Conference Agenda

Overview and details of the sessions of this conference. Please select a date or location to show only sessions at that day or location. Please select a single session for detailed view (with abstracts and downloads if available).

Session Overview
Session 8A: Multimedia Interaction
Friday, 06/Jan/2017:
1:00pm - 2:40pm

Session Chair: Marta K. Lárusdóttir
Location: V101
1st floor, 1st room on left.

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1:00pm - 1:20pm

Real-Time 3D Visual Singing Synthesis: From Appearance to Internal Articulators

Jun Yu

University of Science and Technology of China, China, People's Republic of

A real-time musical score + lyric driven facial animation system creates song synchronized 3D articulatory animation at phoneme level. A 3D head mesh model, including the meshes of appearance and internal articulators, is constructed by fusing the data from visible images and Magnetic Resonance Imaging. Both finite element method and anatomical model are used to simulate the deformation of articulators, and synthesize the articulatory animation corresponding to each phoneme with musical note. To obtain visual co-articulation model, musical note, phoneme and articulatory movement are modeled simultaneously in framework of the context-dependent Hidden Semi-Markov Model trained on an articulatory song corpus collected by Electro-Magnetic Articulography. Articulatory animations corresponding to all phonemes are concatenated by visual co-articulation model to produce the song synchronized articulatory animation. The experiments show the singing ability increases the human computer interaction capability of talking head significantly, and quantitative improvements are demonstrated in objective evaluation and user studies, comparing with the output of different talking head systems.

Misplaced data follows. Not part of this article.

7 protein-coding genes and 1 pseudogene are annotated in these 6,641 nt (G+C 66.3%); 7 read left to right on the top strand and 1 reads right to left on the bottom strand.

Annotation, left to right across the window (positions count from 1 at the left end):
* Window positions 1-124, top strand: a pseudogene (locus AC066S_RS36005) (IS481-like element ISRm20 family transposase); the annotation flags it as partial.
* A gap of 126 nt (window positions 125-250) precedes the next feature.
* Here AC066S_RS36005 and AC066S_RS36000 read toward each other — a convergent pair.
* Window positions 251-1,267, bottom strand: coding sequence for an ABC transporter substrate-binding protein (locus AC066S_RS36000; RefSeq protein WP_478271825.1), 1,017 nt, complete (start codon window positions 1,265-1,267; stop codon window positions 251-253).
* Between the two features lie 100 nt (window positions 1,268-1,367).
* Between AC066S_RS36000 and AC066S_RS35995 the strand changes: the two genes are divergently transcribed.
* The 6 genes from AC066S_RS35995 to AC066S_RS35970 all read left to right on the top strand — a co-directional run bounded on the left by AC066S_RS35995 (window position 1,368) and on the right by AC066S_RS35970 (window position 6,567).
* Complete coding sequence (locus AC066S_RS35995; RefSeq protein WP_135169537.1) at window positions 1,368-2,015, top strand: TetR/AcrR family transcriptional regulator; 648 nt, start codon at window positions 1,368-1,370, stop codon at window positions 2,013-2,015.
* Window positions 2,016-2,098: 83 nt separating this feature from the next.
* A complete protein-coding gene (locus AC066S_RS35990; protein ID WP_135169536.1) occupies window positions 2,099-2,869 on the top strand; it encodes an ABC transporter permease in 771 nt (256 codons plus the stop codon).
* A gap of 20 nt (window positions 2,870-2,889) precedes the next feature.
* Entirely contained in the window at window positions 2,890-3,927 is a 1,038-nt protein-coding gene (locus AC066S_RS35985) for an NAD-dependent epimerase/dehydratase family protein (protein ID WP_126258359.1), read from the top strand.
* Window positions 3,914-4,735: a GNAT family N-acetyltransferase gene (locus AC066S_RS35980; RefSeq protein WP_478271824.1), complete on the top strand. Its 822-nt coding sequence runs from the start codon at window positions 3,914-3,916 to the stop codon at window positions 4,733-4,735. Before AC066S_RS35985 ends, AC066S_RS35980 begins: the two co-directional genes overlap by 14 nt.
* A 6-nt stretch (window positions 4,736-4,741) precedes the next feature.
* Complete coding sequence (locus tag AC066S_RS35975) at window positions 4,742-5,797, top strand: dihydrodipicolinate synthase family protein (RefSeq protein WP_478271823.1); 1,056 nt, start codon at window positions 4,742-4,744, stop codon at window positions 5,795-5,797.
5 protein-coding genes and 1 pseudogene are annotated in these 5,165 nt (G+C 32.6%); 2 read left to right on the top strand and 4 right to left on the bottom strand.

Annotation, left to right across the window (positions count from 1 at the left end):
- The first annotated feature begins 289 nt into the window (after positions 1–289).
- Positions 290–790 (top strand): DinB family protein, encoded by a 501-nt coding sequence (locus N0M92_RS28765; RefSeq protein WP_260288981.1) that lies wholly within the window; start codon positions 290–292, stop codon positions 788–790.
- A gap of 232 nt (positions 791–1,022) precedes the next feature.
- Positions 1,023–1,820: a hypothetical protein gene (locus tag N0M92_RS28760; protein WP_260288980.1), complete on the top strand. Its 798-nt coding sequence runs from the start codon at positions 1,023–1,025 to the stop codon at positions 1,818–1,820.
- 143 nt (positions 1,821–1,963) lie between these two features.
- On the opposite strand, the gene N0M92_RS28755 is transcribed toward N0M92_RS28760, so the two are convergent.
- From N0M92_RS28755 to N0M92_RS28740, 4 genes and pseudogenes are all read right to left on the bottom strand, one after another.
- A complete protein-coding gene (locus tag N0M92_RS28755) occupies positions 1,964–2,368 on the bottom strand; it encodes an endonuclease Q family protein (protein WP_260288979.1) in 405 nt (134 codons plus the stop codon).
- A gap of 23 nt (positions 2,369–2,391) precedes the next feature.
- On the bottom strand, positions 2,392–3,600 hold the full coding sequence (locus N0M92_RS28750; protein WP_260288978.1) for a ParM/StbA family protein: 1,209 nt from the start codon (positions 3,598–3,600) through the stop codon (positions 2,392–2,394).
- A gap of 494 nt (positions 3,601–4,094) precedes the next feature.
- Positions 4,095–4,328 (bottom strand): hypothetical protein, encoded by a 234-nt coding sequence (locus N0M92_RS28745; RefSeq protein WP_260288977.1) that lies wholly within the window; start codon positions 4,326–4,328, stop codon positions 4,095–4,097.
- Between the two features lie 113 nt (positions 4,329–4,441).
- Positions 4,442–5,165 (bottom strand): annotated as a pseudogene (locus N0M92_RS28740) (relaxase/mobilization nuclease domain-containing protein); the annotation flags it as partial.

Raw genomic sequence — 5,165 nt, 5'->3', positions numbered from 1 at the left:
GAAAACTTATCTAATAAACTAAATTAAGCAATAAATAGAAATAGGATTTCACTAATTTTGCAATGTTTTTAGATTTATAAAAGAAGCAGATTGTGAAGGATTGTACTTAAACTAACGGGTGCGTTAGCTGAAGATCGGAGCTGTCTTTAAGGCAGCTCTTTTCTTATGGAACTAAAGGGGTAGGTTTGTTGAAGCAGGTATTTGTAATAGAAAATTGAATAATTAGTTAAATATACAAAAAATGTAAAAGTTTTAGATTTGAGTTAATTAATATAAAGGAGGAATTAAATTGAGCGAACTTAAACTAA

1:20pm - 1:40pm

Visual robotic object grasping through combining RGB-D data and 3D mesh

Yiyang Zhou1, Wenhai Wang1, Wenjie Guan1, Yirui Wu1, Heng Lai1, Tong Lu1, Min Cai2

1National Key Lab for Novel Software Technology, Nanjing University, Nanjing, China; 2Riseauto Intelligent Tech., Beijing, China

Robotic grasping driven by cameras is challenging due to a lot inherent difficulties brought by vision based systems, especially the inaccuracy in determining sizes, distances and orientations for visual objects. In this paper, we present a novel framework to drive automatic robotic grasp by matching camera captured RGB-D data with 3D meshes, on which prior knowledge for grasp is pre-defined for each object type. The proposed framework consists of two modules, namely, pre-defining grasping knowledge for each type of object shape on 3D meshes, and automatic robotic grasping by matching RGB-D data with pre-defined 3D meshes. In the first module, we scan 3D meshes for typical object shapes and pre-define grasping regions for each 3D shape surface, which will be considered as the prior knowledge for guiding automatic robotic grasp. In the second module, for each RGB-D image captured by a depth camera, we recognize 2D shape of the object in it by an SVM classifier, and then segment it from background using depth data. Next, we propose a new algorithm to match the segmented RGB-D shape with predefined 3D meshes to guide robotic self-location and grasp by an automatic way. Our experimental results show that the proposed framework is particularly useful to guide camera based robotic grasp.

1:40pm - 2:00pm

ReMagicMirror: Action Learning Using Human Reenactment with the Mirror Metaphor